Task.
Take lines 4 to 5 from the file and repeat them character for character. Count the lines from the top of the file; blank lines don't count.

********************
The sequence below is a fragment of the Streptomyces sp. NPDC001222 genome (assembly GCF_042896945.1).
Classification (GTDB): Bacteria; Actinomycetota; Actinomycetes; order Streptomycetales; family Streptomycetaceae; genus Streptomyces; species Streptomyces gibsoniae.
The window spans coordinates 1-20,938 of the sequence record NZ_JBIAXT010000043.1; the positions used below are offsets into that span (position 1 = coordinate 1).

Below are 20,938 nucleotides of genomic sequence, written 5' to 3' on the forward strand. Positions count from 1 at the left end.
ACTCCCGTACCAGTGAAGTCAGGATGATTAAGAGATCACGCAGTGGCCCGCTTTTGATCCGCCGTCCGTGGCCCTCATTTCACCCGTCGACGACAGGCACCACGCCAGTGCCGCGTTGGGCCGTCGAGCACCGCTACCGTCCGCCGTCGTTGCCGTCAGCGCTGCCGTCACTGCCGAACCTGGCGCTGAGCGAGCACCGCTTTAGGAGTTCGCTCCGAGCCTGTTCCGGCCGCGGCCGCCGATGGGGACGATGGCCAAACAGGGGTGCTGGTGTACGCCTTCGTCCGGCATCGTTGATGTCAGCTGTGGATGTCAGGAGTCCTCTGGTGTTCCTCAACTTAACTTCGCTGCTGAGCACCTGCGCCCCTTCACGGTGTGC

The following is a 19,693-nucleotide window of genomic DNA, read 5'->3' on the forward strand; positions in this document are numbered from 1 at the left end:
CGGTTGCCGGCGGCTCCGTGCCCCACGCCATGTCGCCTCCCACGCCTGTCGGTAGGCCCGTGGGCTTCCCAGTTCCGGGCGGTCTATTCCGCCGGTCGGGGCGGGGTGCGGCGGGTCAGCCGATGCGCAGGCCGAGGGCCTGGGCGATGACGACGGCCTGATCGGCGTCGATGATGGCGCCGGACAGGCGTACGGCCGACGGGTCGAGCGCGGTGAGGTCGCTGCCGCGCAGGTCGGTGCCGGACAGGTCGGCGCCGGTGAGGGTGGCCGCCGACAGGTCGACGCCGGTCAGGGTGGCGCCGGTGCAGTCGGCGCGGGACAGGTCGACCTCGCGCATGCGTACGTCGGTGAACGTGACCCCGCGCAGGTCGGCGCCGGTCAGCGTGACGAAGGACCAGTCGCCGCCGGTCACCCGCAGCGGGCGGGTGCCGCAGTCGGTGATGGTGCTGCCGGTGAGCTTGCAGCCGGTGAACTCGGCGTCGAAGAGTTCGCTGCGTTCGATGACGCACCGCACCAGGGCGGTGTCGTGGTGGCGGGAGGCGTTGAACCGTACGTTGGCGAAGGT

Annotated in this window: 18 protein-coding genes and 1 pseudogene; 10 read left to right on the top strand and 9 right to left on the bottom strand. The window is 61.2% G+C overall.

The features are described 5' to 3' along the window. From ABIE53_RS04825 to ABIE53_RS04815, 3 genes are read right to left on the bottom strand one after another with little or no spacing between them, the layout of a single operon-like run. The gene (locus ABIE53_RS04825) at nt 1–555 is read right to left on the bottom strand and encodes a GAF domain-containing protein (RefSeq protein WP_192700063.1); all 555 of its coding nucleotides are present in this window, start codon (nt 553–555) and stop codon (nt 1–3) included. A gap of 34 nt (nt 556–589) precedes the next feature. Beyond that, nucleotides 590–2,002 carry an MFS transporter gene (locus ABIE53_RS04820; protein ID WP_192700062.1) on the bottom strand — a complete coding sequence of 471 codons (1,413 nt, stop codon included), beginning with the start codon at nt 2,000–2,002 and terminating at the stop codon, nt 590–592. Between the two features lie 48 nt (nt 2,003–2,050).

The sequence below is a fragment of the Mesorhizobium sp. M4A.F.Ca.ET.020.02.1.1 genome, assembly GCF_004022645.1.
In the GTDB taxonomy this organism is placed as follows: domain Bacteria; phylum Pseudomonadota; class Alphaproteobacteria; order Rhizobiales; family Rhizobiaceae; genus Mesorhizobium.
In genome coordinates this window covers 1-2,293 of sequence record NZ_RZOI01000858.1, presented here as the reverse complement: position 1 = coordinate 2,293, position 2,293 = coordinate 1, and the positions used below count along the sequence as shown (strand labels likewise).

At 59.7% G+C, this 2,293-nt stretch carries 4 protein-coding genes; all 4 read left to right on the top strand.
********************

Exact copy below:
Below are 20,938 nucleotides of genomic sequence, written 5' to 3' on the forward strand. Positions count from 1 at the left end.
ACTCCCGTACCAGTGAAGTCAGGATGATTAAGAGATCACGCAGTGGCCCGCTTTTGATCCGCCGTCCGTGGCCCTCATTTCACCCGTCGACGACAGGCACCACGCCAGTGCCGCGTTGGGCCGTCGAGCACCGCTACCGTCCGCCGTCGTTGCCGTCAGCGCTGCCGTCACTGCCGAACCTGGCGCTGAGCGAGCACCGCTTTAGGAGTTCGCTCCGAGCCTGTTCCGGCCGCGGCCGCCGATGGGGACGATGGCCAAACAGGGGTGCTGGTGTACGCCTTCGTCCGGCATCGTTGATGTCAGCTGTGGATGTCAGGAGTCCTCTGGTGTTCCTCAACTTAACTTCGCTGCTGAGCACCTGCGCCCCTTCACGGTGTGC